Living the Vegan Life in the Ballet World. Interview with Joel Calstar-Fisher

Joel Calstar-Fisher grew up in Bedfordshire, England, but studied at the Elmhurst Ballet School in Birmingham for four years. He then finished his last three years of training and education at the English National Ballet School in London. 

Joel’s older sister was initially the one who started dancing, but Joel soon found himself tagging along.

“Like most men, your sister goes, you want to do it, then you end up falling in love with it.”

As of August 2021, Joel is a member of the Estonian National Ballet, which is where I have the privilege of working with him. 

Funny enough, the word that Joel was vegan got around before I even had the chance to talk to him. Having tried being vegan myself, and still having a soft spot for all-things vegan, I was immediately intrigued. I find that when someone is vegan it assumes a level of maturity since sacrifice, self-discipline, and compassion are often necessary traits to live the vegan life. Also, the fact that the only vegans I had ever known were female added to my curiosity of his story, and what it was that lead him to be vegan.

Like most, people Joel knew what veganism was, but grew up with the same nutritional education and understanding as everyone else.

“I always knew what it was, and I was always aware that it existed. But I was brought up in a school system that always said, you need the standard nutrition: proteins, fats, carbs, and a great source of protein is meat, or well, animal products in general. I was just like, ok, that is a standard part of the human diet that you need. I always thought, why would vegans cut out something so vital to a human diet? Little did I know that I was quite mistaken there!”

It wasn’t until he joined the English National Ballet School that he had both the freedom and the inspiration to go vegan.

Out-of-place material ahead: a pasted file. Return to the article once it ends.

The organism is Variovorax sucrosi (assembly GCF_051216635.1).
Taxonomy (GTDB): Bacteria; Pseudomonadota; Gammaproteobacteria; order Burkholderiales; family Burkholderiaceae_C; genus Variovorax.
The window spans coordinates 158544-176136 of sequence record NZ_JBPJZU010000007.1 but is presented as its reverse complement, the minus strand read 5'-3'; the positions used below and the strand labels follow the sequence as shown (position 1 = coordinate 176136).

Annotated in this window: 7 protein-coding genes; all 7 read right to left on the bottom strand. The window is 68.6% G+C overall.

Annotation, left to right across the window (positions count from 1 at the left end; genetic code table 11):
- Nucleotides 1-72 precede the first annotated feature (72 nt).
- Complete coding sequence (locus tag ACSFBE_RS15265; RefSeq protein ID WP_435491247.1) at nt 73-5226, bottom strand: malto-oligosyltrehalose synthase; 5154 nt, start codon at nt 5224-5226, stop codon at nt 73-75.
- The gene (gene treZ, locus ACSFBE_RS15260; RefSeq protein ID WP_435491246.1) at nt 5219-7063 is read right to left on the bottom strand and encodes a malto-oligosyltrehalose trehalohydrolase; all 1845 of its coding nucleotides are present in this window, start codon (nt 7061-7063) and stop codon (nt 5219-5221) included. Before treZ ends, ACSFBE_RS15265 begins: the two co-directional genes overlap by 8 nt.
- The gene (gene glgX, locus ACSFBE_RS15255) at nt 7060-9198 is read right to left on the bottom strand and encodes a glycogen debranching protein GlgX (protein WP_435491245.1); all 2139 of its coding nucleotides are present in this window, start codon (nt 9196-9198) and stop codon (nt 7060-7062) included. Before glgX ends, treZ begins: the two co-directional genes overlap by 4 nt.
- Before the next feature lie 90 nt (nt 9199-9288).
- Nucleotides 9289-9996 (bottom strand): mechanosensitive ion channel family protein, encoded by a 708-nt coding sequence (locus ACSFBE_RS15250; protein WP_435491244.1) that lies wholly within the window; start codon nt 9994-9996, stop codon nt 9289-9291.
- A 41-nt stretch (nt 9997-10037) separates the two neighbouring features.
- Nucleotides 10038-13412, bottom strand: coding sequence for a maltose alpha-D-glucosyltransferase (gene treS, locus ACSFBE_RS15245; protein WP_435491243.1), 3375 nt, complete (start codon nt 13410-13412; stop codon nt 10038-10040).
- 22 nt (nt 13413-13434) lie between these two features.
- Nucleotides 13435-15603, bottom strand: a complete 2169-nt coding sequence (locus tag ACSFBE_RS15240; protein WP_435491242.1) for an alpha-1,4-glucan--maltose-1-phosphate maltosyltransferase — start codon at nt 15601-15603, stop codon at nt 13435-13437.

“Things didn’t start changing until I went to the English National Ballet School just because that’s when I first took over my own nutrition. At the Elmhurst Ballet School, it’s a boarding school, so they prepare the meals for you, you go in and get your food. It would have been very difficult to follow a plant-based diet. But as soon as I had control over what I was putting into my body, I started making choices about what I was fueling myself with. That’s when I thought, hang on a minute, what can I do to help the planet and help myself simultaneously, and then, you know, veganism.”

Veganism, in a way, found Joel as he was looking for a better way to live and eat. Thankfully, he had a lot of great influence around him. 

“There were a lot of people, women, in my class, who were vegan, and I was thinking, ‘how do you fuel yourselves because the days are so intense?! Why would you cut protein out of your diet?’. I was very obnoxious and was like, ‘I must have meat, I’m an athlete, it helps recovery, protein builds muscles’, ya, I was just very arrogant in my opinions about veganism, not a good thing. But, one of those people was my, now, girlfriend, Pippa. As I spent so much time around her, I became exposed to her world, and realized, wow, ok, it’s easy! I began to research and the thing that was really big for me was, you know, you’re scrolling through social media, Instagram, and you see a post that says, ‘sensitive content’, you view it and it’s footage of a slaughterhouse or something, and it’s sad. Makes you feel awful. And I thought to myself, ‘well, hang on a minute, if I’m watching this and feeling repulsed by the conditions these animals are being kept in, yet still consuming animal products, I’m funding that industry. Therefore that makes me a hypocrite. So, I was like, I’ve researched this, I disagreed with everything that’s going on, so why not just eat the plants?”

Though Joel had his lightbulb moment, he took the slow and gradual route to ease his body into it. 

“I was a vegetarian for a year and a half before fully going vegan. I would recommend this kind of transition to anyone who wants to go vegan. For me, it was kind of easy because I’ve never been a fan of dairy. I remember being in the kitchen cooking and I thought, ‘I don’t like milk, I don’t like cheese, you don’t need eggs, so, I’m pretty much already vegan, I just need to change what I have for breakfast.”